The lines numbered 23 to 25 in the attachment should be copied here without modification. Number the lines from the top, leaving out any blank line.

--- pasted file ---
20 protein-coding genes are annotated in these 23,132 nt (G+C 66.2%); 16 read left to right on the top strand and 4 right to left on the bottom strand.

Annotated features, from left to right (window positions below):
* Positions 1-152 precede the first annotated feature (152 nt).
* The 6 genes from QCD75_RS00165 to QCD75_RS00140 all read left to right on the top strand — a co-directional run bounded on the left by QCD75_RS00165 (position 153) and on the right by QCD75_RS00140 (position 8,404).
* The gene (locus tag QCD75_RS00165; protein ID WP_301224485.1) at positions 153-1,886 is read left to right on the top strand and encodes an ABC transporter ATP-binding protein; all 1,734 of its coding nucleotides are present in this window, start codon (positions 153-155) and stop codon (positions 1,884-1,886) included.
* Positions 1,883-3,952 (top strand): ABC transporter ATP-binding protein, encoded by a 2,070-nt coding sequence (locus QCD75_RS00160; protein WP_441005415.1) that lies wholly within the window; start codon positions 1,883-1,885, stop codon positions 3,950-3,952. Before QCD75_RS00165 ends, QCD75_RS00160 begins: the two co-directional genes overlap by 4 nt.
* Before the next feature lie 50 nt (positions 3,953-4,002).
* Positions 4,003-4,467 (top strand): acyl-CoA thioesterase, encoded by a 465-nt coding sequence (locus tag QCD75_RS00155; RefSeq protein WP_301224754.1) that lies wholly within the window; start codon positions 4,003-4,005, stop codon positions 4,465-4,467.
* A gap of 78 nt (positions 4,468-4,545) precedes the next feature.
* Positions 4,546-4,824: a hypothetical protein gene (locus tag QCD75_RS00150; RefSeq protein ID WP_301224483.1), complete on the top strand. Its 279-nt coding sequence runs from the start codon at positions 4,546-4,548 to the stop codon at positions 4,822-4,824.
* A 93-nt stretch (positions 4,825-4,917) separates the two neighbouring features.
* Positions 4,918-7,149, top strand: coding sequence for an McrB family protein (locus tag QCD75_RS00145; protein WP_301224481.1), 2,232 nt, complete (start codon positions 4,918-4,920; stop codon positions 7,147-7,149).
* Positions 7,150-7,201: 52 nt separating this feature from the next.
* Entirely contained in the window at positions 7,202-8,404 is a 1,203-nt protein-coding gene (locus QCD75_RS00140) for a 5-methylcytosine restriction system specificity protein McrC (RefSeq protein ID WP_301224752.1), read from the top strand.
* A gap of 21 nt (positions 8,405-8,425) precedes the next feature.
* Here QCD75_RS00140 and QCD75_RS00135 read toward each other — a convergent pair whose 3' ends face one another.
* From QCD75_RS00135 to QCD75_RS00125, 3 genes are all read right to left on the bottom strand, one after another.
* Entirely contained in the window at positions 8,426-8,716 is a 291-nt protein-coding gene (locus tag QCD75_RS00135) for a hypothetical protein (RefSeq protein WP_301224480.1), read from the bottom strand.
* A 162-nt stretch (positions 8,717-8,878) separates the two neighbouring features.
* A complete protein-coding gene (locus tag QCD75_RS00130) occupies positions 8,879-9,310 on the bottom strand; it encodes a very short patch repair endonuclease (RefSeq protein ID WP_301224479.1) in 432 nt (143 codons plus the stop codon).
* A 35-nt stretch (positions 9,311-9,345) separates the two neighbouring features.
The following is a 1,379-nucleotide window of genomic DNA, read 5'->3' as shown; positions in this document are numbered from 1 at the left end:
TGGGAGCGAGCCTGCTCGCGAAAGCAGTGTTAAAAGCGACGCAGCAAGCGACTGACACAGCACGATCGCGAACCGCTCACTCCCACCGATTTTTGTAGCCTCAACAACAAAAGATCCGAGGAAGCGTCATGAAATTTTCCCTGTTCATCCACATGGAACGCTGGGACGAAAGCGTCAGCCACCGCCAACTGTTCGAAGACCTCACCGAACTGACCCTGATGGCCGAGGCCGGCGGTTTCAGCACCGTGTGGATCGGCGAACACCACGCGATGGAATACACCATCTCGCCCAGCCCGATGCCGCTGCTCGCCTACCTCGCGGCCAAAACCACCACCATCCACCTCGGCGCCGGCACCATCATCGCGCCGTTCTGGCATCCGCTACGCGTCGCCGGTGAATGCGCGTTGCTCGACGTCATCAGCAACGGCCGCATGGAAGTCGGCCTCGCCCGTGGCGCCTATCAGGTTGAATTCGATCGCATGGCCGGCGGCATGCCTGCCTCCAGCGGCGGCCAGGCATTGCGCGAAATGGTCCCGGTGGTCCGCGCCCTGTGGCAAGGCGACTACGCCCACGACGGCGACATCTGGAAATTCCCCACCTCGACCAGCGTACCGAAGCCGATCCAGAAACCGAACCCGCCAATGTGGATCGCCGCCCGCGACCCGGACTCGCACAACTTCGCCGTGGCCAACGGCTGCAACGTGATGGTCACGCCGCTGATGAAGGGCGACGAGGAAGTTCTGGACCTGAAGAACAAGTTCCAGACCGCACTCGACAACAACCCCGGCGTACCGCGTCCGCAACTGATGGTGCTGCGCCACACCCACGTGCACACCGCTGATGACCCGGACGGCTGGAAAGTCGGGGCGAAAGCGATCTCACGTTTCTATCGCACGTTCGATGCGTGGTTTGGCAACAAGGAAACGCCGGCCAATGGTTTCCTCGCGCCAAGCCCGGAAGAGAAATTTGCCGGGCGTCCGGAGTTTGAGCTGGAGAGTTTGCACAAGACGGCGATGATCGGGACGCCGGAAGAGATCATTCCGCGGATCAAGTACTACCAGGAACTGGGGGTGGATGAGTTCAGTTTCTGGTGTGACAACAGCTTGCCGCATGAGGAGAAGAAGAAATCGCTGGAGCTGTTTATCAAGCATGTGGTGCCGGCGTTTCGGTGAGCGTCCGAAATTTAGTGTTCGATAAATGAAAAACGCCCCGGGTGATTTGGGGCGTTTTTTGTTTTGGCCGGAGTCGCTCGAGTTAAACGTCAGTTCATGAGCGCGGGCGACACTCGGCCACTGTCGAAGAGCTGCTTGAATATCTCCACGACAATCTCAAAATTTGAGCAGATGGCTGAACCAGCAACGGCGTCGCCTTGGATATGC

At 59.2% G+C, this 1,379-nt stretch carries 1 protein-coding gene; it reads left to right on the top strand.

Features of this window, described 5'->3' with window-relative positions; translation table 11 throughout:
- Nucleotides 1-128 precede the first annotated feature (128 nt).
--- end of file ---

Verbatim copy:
TGGGAGCGAGCCTGCTCGCGAAAGCAGTGTTAAAAGCGACGCAGCAAGCGACTGACACAGCACGATCGCGAACCGCTCACTCCCACCGATTTTTGTAGCCTCAACAACAAAAGATCCGAGGAAGCGTCATGAAATTTTCCCTGTTCATCCACATGGAACGCTGGGACGAAAGCGTCAGCCACCGCCAACTGTTCGAAGACCTCACCGAACTGACCCTGATGGCCGAGGCCGGCGGTTTCAGCACCGTGTGGATCGGCGAACACCACGCGATGGAATACACCATCTCGCCCAGCCCGATGCCGCTGCTCGCCTACCTCGCGGCCAAAACCACCACCATCCACCTCGGCGCCGGCACCATCATCGCGCCGTTCTGGCATCCGCTACGCGTCGCCGGTGAATGCGCGTTGCTCGACGTCATCAGCAACGGCCGCATGGAAGTCGGCCTCGCCCGTGGCGCCTATCAGGTTGAATTCGATCGCATGGCCGGCGGCATGCCTGCCTCCAGCGGCGGCCAGGCATTGCGCGAAATGGTCCCGGTGGTCCGCGCCCTGTGGCAAGGCGACTACGCCCACGACGGCGACATCTGGAAATTCCCCACCTCGACCAGCGTACCGAAGCCGATCCAGAAACCGAACCCGCCAATGTGGATCGCCGCCCGCGACCCGGACTCGCACAACTTCGCCGTGGCCAACGGCTGCAACGTGATGGTCACGCCGCTGATGAAGGGCGACGAGGAAGTTCTGGACCTGAAGAACAAGTTCCAGACCGCACTCGACAACAACCCCGGCGTACCGCGTCCGCAACTGATGGTGCTGCGCCACACCCACGTGCACACCGCTGATGACCCGGACGGCTGGAAAGTCGGGGCGAAAGCGATCTCACGTTTCTATCGCACGTTCGATGCGTGGTTTGGCAACAAGGAAACGCCGGCCAATGGTTTCCTCGCGCCAAGCCCGGAAGAGAAATTTGCCGGGCGTCCGGAGTTTGAGCTGGAGAGTTTGCACAAGACGGCGATGATCGGGACGCCGGAAGAGATCATTCCGCGGATCAAGTACTACCAGGAACTGGGGGTGGATGAGTTCAGTTTCTGGTGTGACAACAGCTTGCCGCATGAGGAGAAGAAGAAATCGCTGGAGCTGTTTATCAAGCATGTGGTGCCGGCGTTTCGGTGAGCGTCCGAAATTTAGTGTTCGATAAATGAAAAACGCCCCGGGTGATTTGGGGCGTTTTTTGTTTTGGCCGGAGTCGCTCGAGTTAAACGTCAGTTCATGAGCGCGGGCGACACTCGGCCACTGTCGAAGAGCTGCTTGAATATCTCCACGACAATCTCAAAATTTGAGCAGATGGCTGAACCAGCAACGGCGTCGCCTTGGATATGC

At 59.2% G+C, this 1,379-nt stretch carries 1 protein-coding gene; it reads left to right on the top strand.

Features of this window, described 5'->3' with window-relative positions; translation table 11 throughout: